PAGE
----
Apple Card

In a surprising move that might even look like a step back to those already knowledgeable about the growing world of mobile payments, Apple has unveiled its newest creation: the Apple Card

The Apple Card is a physical card owners can utilize to spend on products and services online and in shops. By tapping into physical credit cards, Apple is entering a space no other media giant has attempted, even Google and Samsung, two business with their own mobile payment systems.

The brand-new card uses Apple Pay, the business’s mobile payment and digital wallet service, which has made inroads in merchant acceptance given that its inception in 2014.

The card is entering new territory for both Apple and Goldman Sachs, its partner in the undertaking. Apple is trying to establish new earnings sources beyond its popular hardware products.

For Goldman Sachs, its very first credit card continues a relatively new push into customer financial products after spending the majority of its 150-year history accommodating institutional investors, corporations and federal governments.

The benefits of the Apple Card

Users will get 2% cash back on digital purchases or 3% on acquisitions from Apple. If they use the physical Apple Card credit card, they get 1% back.

Apple Card will likewise utilize artificial intelligence and Apple Maps to explain where and when transactions took place. And it will provide weekly and monthly spending summaries.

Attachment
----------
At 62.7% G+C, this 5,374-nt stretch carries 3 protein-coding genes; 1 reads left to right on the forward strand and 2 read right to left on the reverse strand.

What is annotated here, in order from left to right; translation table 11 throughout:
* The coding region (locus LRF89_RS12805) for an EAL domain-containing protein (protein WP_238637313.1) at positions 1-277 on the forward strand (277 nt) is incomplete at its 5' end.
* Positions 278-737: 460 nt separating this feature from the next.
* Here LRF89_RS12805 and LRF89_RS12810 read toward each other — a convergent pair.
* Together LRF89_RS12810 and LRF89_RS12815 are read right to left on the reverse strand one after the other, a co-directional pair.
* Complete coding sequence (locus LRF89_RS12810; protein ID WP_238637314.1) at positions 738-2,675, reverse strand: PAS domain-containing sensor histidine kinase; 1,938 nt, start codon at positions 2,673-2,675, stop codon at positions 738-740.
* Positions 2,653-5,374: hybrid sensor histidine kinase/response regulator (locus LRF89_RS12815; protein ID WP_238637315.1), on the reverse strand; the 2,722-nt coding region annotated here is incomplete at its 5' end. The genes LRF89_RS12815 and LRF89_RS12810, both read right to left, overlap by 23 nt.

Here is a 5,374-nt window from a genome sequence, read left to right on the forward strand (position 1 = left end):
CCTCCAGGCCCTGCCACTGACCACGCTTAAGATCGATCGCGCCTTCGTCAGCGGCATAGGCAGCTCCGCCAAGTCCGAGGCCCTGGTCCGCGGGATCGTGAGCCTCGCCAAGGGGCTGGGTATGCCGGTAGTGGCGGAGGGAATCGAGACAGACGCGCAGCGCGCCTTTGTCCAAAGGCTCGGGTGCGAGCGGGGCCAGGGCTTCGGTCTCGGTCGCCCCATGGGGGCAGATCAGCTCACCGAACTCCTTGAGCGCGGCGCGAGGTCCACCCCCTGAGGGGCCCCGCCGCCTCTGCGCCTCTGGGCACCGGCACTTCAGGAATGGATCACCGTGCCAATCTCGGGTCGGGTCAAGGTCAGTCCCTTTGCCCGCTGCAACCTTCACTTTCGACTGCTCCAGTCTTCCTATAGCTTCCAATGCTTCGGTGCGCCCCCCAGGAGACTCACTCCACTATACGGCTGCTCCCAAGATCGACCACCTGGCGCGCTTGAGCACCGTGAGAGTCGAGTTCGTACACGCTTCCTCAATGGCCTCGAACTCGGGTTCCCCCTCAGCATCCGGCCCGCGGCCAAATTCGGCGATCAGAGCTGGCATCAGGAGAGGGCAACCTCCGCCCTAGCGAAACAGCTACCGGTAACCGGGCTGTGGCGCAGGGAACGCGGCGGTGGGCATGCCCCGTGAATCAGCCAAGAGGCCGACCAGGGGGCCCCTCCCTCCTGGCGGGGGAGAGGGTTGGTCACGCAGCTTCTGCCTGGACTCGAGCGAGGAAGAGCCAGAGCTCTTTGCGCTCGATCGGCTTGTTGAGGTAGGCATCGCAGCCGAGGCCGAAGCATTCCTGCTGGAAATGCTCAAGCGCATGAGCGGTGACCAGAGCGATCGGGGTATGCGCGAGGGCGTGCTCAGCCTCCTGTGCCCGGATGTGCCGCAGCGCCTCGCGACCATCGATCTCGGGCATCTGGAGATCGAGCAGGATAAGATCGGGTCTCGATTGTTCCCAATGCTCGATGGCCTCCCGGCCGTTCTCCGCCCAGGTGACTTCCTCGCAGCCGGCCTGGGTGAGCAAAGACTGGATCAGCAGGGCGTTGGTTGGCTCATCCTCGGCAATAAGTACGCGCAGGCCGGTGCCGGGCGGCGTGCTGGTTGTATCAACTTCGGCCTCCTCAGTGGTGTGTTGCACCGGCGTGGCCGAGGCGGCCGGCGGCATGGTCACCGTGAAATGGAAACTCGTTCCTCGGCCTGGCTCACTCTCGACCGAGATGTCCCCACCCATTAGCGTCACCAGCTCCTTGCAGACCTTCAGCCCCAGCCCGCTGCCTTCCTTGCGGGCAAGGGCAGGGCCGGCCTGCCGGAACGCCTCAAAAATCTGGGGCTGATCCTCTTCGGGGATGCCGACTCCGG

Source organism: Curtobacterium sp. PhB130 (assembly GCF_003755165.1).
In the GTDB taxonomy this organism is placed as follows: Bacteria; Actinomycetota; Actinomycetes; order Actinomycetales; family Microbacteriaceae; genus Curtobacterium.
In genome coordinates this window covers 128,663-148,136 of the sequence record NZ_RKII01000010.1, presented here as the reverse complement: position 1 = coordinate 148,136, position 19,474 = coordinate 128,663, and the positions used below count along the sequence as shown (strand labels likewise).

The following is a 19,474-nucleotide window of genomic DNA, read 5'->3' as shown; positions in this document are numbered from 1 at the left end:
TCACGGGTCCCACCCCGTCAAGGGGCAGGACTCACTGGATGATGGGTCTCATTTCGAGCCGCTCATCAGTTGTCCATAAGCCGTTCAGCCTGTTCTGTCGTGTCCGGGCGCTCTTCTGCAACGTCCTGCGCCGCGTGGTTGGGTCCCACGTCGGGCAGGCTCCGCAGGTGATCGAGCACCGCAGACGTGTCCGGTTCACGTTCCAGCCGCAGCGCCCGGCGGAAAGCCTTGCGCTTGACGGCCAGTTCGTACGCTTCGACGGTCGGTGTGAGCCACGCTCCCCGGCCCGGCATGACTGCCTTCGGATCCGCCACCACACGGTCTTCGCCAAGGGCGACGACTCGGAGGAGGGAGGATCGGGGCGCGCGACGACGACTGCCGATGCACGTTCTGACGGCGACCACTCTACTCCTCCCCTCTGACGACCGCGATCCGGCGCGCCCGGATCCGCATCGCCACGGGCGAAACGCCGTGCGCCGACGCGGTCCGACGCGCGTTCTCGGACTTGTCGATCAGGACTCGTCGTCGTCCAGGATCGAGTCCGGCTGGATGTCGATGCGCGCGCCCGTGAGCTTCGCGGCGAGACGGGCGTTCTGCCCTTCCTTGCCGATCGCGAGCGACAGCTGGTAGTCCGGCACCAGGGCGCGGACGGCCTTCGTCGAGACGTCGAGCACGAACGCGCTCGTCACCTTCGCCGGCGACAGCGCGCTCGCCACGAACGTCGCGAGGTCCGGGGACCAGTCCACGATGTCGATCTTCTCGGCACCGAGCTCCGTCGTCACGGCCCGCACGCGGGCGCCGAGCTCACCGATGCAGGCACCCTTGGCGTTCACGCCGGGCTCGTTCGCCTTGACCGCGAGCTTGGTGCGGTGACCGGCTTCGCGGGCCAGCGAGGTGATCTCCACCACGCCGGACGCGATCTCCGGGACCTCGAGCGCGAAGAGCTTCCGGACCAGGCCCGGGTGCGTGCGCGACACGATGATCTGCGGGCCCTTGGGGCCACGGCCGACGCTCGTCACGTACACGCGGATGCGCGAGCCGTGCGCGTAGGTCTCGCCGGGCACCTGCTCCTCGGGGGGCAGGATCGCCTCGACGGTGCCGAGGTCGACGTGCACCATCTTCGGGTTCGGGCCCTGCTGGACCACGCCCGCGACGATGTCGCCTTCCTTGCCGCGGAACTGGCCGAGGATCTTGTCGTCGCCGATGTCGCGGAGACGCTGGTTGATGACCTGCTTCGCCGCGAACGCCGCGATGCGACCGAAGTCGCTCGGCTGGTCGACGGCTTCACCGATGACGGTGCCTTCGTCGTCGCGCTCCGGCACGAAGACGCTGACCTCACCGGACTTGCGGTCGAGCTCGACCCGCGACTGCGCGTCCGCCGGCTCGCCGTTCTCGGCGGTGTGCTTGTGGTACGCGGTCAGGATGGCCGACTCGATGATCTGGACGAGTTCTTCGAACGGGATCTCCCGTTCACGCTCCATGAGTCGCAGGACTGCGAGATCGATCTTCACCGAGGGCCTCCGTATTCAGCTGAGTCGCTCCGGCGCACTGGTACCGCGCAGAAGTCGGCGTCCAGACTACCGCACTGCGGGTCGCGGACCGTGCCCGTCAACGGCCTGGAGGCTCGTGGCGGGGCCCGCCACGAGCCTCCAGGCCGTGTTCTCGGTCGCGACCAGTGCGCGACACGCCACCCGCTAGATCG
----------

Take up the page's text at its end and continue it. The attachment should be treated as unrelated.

The card, which lets users handle costs and benefits through the iPhone’s Wallet app, was set to be checked by staff members of both business, a person with knowledge of the situation stated last month. It will have no costs of any kind, according to the presentation: No late charges, worldwide costs or annual costs.

Jennifer Bailey, one of the business’s leading executives, discussed, “Even if you miss a payment, we won’t charge you a penalty rate like most banks do,” adding, “Our goal is to make it easier for you to pay down your balance, not harder.”

Apple chief Tim Cook included to the excitement, mentioning the card will represent “most substantial change to the credit card experience in 50 years.”

Apple broadens its television alternatives

While the Apple Card is definitely the talk of the town, the tech giant didn’t stop there.

With features from Oprah Winfrey and Steven Spielberg, the world’s second-most valuable technology company lifted the curtain on a tv and movie subscription service called Apple TV+ that will stream original television programs and movies.

CEO Tim Cook stated this will be an ad-free membership, with everything readily available for online and offline watching, in more than 100 nations.

The business’s long-expected leap into the streaming video battle is years behind leaders Netflix Inc and Inc. Apple overlooked crucial details such as prices, making it hard to assess how its service will stack up against rivals.

Though the day was full of breaking news, the advancements failed to tickle investors’ interest.

Apple’s stock price closed the day down 1.21%.

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